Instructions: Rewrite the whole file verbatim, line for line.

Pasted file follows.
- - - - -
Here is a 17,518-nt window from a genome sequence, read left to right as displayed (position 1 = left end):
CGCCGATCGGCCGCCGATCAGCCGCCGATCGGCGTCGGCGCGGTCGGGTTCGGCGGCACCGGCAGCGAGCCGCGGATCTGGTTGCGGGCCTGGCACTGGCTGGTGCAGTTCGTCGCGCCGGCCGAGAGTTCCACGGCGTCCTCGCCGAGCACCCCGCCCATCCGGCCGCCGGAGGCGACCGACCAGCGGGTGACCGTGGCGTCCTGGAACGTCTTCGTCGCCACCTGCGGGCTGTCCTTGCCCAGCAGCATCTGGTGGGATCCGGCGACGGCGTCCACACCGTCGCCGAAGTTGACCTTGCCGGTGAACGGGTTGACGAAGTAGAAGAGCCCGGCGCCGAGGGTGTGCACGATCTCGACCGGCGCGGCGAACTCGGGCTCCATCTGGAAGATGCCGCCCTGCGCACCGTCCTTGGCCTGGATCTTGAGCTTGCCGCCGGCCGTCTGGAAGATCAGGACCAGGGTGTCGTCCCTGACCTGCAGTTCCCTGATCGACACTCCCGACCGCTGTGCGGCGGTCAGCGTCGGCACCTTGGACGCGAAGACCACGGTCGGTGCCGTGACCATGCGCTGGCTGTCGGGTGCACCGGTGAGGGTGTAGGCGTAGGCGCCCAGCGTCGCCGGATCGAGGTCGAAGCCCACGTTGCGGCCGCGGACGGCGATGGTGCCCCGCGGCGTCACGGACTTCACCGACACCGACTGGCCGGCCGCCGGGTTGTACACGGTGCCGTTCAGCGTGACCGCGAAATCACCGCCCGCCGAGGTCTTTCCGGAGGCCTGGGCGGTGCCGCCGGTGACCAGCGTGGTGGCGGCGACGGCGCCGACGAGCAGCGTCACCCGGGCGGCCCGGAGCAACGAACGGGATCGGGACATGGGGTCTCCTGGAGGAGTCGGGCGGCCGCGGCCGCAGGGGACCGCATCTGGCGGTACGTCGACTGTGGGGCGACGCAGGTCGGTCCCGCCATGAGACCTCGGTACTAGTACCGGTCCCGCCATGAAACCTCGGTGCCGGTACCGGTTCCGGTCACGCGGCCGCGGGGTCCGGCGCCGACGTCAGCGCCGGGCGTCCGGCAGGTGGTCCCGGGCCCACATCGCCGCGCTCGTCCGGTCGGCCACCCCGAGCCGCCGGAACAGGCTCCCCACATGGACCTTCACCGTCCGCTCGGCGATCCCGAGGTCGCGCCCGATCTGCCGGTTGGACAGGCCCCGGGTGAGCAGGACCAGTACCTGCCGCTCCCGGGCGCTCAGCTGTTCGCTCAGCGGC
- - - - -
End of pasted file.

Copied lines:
Here is a 17,518-nt window from a genome sequence, read left to right as displayed (position 1 = left end):
CGCCGATCGGCCGCCGATCAGCCGCCGATCGGCGTCGGCGCGGTCGGGTTCGGCGGCACCGGCAGCGAGCCGCGGATCTGGTTGCGGGCCTGGCACTGGCTGGTGCAGTTCGTCGCGCCGGCCGAGAGTTCCACGGCGTCCTCGCCGAGCACCCCGCCCATCCGGCCGCCGGAGGCGACCGACCAGCGGGTGACCGTGGCGTCCTGGAACGTCTTCGTCGCCACCTGCGGGCTGTCCTTGCCCAGCAGCATCTGGTGGGATCCGGCGACGGCGTCCACACCGTCGCCGAAGTTGACCTTGCCGGTGAACGGGTTGACGAAGTAGAAGAGCCCGGCGCCGAGGGTGTGCACGATCTCGACCGGCGCGGCGAACTCGGGCTCCATCTGGAAGATGCCGCCCTGCGCACCGTCCTTGGCCTGGATCTTGAGCTTGCCGCCGGCCGTCTGGAAGATCAGGACCAGGGTGTCGTCCCTGACCTGCAGTTCCCTGATCGACACTCCCGACCGCTGTGCGGCGGTCAGCGTCGGCACCTTGGACGCGAAGACCACGGTCGGTGCCGTGACCATGCGCTGGCTGTCGGGTGCACCGGTGAGGGTGTAGGCGTAGGCGCCCAGCGTCGCCGGATCGAGGTCGAAGCCCACGTTGCGGCCGCGGACGGCGATGGTGCCCCGCGGCGTCACGGACTTCACCGACACCGACTGGCCGGCCGCCGGGTTGTACACGGTGCCGTTCAGCGTGACCGCGAAATCACCGCCCGCCGAGGTCTTTCCGGAGGCCTGGGCGGTGCCGCCGGTGACCAGCGTGGTGGCGGCGACGGCGCCGACGAGCAGCGTCACCCGGGCGGCCCGGAGCAACGAACGGGATCGGGACATGGGGTCTCCTGGAGGAGTCGGGCGGCCGCGGCCGCAGGGGACCGCATCTGGCGGTACGTCGACTGTGGGGCGACGCAGGTCGGTCCCGCCATGAGACCTCGGTACTAGTACCGGTCCCGCCATGAAACCTCGGTGCCGGTACCGGTTCCGGTCACGCGGCCGCGGGGTCCGGCGCCGACGTCAGCGCCGGGCGTCCGGCAGGTGGTCCCGGGCCCACATCGCCGCGCTCGTCCGGTCGGCCACCCCGAGCCGCCGGAACAGGCTCCCCACATGGACCTTCACCGTCCGCTCGGCGATCCCGAGGTCGCGCCCGATCTGCCGGTTGGACAGGCCCCGGGTGAGCAGGACCAGTACCTGCCGCTCCCGGGCGCTCAGCTGTTCGCTCAGCGGC